Immigrant War Veterans Deported For Smoking Pot: 5 Reasons Why Despicable Practice Might End Soon

BEST WAR PHOTO EVER
A broken management system at the Department of Veterans Affairs. Long waits in VA hospitals. Nightmares of combat and war. Veterans face a lot of challenges when they return home from tours of duty. Some are coping with marijuana, a drug that some say helps with symptoms of PTSD. However, federal bars research on the drug, as well a proscriptions of the plant by its doctors. Above: A U.S. soldier of 2-12 Infantry 4BCT-4ID Task Force Mountain Warrior takes a break during a night mission near Honaker Miracle camp at the Pesh valley of Kunar Province August 12, 2009. REUTERS/Carlos Barria

Latino USA recently aired a story on Yvona Rodriguez, Marine combat veteran who served two tours of duty in Iraq and Afghanistan (see full story, below). Like many combat vets, Rodriguez struggles with PTSD, psychological trauma that resulted from his service. Like some of his peers, Rodriguez turned towards marijuana to help with PTSD. Unlike other veterans, though, Rodriguez is an immigrant. Born and raised in Ecuador, he has had to defend himself from deportation. The already dysfunctional VA bars prescriptions for marijuana.

"I would hear so many statistics of marines and infantry men killing themselves -- it would be like 22 a day -- I don’t want to be part of the statistics. I would never want to ... escape that way,” Rodriguez told Latino USA.

Cannabis was one thing that actually helped. Specifically, it Rodriquez told Latino USA that unlike prescribed pharmaceuticals, smoking pot would calm the feverish thoughts and dreams of combat that made it hard for him to sleep.

Rodriguez successfully fought a deportation order. He is now applying for citizenship. To hear his voice, and his war stories, listen to the audio story below.

“I swore an oath to the constitution. Is that enough?”

It's difficult to find statistics on drug-related deportations of veterans. Whatever the number is, there are a few reasons why deportations of veterans like Rodriguez may be slowing down, and could stop all together.

1) Legalization & Decriminalization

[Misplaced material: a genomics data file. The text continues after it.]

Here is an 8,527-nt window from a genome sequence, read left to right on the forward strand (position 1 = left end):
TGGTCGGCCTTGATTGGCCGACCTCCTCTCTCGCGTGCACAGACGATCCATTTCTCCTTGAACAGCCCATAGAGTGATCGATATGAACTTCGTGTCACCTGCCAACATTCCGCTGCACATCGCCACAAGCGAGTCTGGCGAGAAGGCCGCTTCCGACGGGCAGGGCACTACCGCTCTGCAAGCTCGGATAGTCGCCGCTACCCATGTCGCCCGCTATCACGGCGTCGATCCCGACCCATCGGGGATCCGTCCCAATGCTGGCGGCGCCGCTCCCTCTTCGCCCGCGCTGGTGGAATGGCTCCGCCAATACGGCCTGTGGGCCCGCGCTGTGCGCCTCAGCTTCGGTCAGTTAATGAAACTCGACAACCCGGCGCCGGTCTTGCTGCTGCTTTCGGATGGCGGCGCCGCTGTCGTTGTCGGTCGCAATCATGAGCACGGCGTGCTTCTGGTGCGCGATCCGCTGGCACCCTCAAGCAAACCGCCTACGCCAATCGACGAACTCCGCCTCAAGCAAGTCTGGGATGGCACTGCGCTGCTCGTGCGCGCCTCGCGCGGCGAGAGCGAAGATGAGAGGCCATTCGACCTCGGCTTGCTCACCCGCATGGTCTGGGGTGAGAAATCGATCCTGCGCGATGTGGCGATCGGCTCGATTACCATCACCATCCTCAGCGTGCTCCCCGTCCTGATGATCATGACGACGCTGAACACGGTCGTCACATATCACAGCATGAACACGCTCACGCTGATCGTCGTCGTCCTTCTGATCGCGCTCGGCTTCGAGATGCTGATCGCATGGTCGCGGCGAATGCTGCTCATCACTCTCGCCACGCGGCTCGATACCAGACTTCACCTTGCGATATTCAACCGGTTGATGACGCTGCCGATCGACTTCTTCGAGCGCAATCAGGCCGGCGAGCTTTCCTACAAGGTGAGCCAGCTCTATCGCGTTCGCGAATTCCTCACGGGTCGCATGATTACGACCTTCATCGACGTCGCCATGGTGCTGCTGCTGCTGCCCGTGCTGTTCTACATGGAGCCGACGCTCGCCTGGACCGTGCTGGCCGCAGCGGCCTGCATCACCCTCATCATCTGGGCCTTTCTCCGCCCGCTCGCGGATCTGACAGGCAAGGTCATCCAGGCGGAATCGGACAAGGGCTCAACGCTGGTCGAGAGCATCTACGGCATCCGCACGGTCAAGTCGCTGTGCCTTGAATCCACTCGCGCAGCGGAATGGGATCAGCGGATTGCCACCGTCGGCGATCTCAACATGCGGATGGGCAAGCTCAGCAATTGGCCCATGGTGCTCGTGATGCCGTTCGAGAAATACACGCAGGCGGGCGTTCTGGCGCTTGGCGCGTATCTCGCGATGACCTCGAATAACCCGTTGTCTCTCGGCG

Marijuana is increasingly legal and decriminalized around the U.S. Unfortunately for Rodriguez, he doesn’t live in the growing numbers of cities and states that have legalized marijuana use recreationally, medically or decriminalized it.

In California for example has both decriminalized marijuana, making it a ticketable, not jailable offense. Without stacking up misdemeanors for possession and consumption, immigrant vets don’t have to worry about being forcibly deported from the country they’ve fought to protect.

More states such as Alaska are moving forward on legalizing pot.

2) Veteran’s Appropriation Bill

Last week, the Senate passed an appropriations bill that included an amendment to make cannabis more available to veterans. Specifically, it would chuck an existing ban on Veterans Affairs hospital doctors from prescribing cannabis to patients, such as those with PTSD or chronic pain.

A spokesman for the pro-pot Drug Policy Alliance has welcomed the bill, which some are saying has a chance of passing in the house.

“Veterans in medical marijuana states should be treated the same as any other resident, and should be able to discuss marijuana with their doctor,” said Michael Collins, deputy director of national affairs for the Drug Policy Alliance,  a pro-pot policy group. “It makes no sense that a veteran can’t use medical marijuana if it helps them and it is legal in their state.”

That’s not too far from the VA’s own statements, though the agency wants to expand research on effects of marijuana and its usefulness for treating PTSD.

“Treatment providers should not ignore marijuana use in their PTSD patients. [Our] Clinical Practice Guideline [...] recommends providing evidence-based treatments for the individual disorders concurrently,” states the VA website . “PTSD providers should offer education about problems associated with long-term marijuana use and make a referral to a substance use disorder (SUD) specialist if they do not feel they have expertise in treating substance use.”

According to the DPA, other federal programs such as Medicaid, Medicare, and CHIP allow their doctors to discuss and prescribe marijuana.

3) Presidential Candidate Embrace Reform

There is a reason why marijuana hasn’t been tested for its effectiveness, and it’s not just a lazy VA. As a DEA Schedule I narcotic, federal prohibits funds from being used in research. All of the Democratic and some of the Republican 2016 field has signaled a willingness to open up the nation’s drug laws.

Some are embrace decriminalization, which would shield vets from felonies and maybe misdemeanors. Others are propose knocking marijuana down or even off the DEA list, allowing for research. Still others embrace non-psychoactive cannabinoid medications -- drugs that give a more physical and less mental high.

4) Executive Actions

The White House says that it’s not trying to deport immigrants with three or less misdemeanors, even if they’re undocumented. That means that pot smokers who get caught less often than Rodriguez have gained some level of security.

5) Media attention

Rodriguez beat deportation after an immigration judge ruled in his favor. He’s not sure why he won a dismissal of the removal order, but credits his military service, as well as attention from Latino USA.

What do you think?